Security experts have predicted that the search for Malaysian Airlines Flight 370 would be used in widespread phishing campaigns, but new evidence uncovered by researchers at security vendor FireEye suggests that cybercriminals are using the high-profile news in a series of targeted attacks.
FireEye said it uncovered the use of the missing airline news in an attack against a foreign government in the Asia-Pacific region only two days after the plane went missing. A few days later a prominent U.S.-based think tank was targeted using the missing jetliner news as a lure, according to FireEye.
The attacks are slipping past traditional security measures that are designed to filter out spam messages and known malware-laden file attachments. The FireEye team detected a custom malware variant connected to the Poison Ivy attack toolkit after an individual attempted to open a malicious document used in the phishing attack. The campaign against the U.S. organization used a bogus Flash video that purported to be information about the airliner. The researchers, Ned Moran and Alex Lanstein, are warning security teams at businesses to inform employees about the potential threat and heighten the awareness about phishing. The malware was designed to establish back-door access to maintain a sustained presence on the infected system, the FireEye researchers said.
"While many [advanced persistent threat] actors have adopted strategic Web compromise as a delivery vector, it is apparent that spear phishing via email-based attachments or links to Zip files remain popular with many threat actors, especially when paired with lures discussing current media events," the researchers said in their analysis of the attacks. "Network defenders should incorporate these facts into their user training programs and be on heightened alert for regular spear-phishing campaigns, which leverage topics dominating the news cycle."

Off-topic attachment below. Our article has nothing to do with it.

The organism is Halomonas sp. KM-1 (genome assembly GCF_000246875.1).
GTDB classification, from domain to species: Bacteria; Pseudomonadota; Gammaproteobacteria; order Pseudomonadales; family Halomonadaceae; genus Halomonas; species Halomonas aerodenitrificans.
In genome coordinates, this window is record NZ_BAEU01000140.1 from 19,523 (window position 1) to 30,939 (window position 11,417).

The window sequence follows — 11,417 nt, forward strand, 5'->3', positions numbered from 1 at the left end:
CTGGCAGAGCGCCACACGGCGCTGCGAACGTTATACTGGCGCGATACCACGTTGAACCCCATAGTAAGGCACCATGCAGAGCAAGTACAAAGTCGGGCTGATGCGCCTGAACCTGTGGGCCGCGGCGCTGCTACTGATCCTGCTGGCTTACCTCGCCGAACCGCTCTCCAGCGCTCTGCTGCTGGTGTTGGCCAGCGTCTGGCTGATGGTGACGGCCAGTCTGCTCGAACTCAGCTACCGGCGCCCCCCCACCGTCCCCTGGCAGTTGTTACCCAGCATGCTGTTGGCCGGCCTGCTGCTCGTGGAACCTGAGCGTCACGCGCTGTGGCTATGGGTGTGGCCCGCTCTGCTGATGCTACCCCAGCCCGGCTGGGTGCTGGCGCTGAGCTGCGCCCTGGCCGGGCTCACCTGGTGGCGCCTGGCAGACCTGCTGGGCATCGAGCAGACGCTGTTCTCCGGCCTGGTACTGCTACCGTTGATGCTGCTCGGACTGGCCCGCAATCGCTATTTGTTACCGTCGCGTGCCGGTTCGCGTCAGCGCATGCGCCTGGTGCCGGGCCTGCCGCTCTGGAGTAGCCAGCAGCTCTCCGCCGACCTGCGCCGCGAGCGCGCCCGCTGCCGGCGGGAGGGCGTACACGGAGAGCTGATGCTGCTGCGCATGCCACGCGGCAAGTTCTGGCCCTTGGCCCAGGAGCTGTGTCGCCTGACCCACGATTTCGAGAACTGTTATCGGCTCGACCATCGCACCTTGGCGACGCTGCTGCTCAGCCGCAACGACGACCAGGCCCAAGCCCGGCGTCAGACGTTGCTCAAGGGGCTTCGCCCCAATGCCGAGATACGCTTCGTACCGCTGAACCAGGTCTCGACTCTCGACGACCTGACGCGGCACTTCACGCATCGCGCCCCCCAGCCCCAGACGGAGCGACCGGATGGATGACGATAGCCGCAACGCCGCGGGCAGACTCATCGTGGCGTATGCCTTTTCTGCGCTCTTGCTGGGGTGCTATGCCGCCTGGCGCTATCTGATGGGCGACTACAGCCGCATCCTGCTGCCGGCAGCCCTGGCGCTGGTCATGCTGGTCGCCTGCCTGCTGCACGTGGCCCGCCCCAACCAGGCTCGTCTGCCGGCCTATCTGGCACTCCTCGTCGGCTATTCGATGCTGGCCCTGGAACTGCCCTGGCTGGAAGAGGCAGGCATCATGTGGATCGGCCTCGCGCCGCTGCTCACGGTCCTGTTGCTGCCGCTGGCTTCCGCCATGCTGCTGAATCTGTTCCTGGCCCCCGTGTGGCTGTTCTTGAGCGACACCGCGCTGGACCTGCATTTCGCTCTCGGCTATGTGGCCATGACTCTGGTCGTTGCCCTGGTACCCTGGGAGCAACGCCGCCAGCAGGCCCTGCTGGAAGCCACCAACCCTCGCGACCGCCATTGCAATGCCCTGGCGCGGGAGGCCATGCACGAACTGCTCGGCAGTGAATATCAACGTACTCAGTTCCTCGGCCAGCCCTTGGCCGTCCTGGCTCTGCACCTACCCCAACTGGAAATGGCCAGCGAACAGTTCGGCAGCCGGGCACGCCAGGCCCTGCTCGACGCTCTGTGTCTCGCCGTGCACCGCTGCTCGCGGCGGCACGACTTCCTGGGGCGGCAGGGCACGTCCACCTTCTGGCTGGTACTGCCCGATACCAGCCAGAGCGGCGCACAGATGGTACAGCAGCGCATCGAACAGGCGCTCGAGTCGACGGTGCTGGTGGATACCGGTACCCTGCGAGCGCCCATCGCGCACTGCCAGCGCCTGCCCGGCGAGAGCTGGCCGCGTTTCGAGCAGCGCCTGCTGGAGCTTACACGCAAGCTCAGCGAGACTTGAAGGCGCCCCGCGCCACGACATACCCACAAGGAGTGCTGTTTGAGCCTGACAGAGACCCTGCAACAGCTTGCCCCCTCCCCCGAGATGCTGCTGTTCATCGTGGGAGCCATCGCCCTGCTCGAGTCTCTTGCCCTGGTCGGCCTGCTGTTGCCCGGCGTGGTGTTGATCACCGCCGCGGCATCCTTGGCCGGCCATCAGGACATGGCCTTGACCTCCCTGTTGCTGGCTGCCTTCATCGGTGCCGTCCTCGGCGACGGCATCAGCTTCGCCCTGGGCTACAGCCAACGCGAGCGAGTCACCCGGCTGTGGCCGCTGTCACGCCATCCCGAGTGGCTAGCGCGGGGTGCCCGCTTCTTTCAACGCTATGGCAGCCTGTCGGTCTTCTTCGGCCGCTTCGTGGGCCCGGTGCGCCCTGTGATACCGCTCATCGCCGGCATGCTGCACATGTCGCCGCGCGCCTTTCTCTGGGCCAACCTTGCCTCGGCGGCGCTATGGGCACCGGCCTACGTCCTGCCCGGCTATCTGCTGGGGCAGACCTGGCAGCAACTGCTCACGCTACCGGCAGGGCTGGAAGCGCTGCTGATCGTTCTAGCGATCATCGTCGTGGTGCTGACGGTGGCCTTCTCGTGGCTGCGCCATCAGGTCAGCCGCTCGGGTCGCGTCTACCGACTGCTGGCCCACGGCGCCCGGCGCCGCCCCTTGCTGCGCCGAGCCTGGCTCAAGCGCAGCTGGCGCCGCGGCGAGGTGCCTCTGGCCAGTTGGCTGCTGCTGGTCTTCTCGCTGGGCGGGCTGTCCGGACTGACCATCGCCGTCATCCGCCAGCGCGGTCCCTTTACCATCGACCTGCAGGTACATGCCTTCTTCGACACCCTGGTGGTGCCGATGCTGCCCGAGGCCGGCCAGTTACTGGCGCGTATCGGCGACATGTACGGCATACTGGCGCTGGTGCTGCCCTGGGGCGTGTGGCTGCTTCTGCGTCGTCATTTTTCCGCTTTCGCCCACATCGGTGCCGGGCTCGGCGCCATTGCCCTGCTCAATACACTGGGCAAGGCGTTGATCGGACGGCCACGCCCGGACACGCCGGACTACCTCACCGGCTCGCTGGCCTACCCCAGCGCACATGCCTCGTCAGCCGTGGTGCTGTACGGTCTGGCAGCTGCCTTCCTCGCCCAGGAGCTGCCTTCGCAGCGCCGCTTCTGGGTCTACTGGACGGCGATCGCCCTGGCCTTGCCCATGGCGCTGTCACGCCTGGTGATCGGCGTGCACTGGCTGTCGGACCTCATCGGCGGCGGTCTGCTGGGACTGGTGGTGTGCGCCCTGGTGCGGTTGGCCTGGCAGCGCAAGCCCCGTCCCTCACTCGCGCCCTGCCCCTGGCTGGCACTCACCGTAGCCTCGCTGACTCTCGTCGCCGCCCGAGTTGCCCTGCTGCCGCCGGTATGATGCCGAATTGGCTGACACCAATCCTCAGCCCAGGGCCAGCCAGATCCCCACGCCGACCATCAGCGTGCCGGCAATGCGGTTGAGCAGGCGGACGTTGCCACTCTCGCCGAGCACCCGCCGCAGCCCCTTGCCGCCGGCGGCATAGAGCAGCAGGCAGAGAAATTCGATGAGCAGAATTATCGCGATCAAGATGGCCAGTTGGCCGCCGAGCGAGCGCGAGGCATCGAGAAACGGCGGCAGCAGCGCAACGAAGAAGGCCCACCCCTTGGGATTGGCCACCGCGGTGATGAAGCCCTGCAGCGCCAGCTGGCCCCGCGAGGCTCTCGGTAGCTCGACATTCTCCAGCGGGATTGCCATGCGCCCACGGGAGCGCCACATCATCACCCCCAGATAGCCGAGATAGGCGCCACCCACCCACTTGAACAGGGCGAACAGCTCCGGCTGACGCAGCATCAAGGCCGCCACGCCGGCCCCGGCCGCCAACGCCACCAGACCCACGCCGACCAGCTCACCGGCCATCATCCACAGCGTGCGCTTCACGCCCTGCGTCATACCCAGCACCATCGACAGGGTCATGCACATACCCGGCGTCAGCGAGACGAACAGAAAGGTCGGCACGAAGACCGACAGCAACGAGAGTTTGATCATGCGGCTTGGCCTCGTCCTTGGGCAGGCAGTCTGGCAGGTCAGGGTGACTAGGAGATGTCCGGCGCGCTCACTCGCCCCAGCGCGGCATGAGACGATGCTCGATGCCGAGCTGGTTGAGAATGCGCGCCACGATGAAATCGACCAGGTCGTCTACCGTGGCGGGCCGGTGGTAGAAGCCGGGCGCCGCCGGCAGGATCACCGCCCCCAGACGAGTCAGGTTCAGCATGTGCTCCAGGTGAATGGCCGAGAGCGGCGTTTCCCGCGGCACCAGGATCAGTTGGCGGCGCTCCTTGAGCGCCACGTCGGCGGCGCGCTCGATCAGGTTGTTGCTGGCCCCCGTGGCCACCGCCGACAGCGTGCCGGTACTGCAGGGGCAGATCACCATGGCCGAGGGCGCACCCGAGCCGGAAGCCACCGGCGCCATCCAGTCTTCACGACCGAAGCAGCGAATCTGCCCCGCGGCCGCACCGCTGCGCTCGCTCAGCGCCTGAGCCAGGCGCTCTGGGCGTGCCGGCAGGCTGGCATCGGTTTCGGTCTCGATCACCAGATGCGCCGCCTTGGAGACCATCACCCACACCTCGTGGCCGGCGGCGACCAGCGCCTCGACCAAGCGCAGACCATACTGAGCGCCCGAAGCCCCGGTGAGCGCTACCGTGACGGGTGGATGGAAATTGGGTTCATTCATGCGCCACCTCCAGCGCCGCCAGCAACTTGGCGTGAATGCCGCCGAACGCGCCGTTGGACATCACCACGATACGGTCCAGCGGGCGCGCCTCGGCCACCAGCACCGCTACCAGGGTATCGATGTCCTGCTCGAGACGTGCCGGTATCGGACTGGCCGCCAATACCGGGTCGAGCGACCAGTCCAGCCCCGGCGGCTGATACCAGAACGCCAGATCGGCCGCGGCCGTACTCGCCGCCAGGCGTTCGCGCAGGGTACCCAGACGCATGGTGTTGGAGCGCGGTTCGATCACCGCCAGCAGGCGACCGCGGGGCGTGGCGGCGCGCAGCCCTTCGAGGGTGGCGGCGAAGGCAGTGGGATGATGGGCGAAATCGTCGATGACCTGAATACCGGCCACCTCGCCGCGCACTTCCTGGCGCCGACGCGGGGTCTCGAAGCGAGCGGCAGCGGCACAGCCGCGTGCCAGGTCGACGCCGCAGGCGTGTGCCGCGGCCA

Solution providers say exploiting the human element using a phishing attack is often the path of least resistance into an organization. All of the technology in the world won't necessarily stop an employee from making a mistake, said Ben Goodman, president of Enterprise Risk Associates. Goodman, who advises businesses on their information security programs and risk tolerance strategy, said all organizations accept some form of risk, but increasingly they want to create a culture of security by fostering awareness among employees. It's a task that takes a consistent effort over time, Goodman said.
"Fundamentally, we are uncertain about what exactly is living in our environment," Goodman said, speaking to attendees at the SecureWorld Expo regional security conference Tuesday in Boston. "While critical assets are being defended with multiple firewalls, IPSes and so forth are still a major model of the security strategy. Often, those methods provide a false sense of security and that is something we have to be aware about."
Goodman and experts at other solution providers say spear-phishing attacks are used by both financially motivated cybercriminals and those behind many cyberespionage activities because they work. They typically are the first step in an attack to gain access to the corporate network and have been behind many high profile data breaches.
In addition to tricking users through real-world events, attackers have used phony security updates as bait. Security vendor Sophos detected a phishing attack campaign that masqueraded as an antivirus software update. The attack used a variety of well-known antivirus names, Sophos said.
PUBLISHED MARCH 26, 2014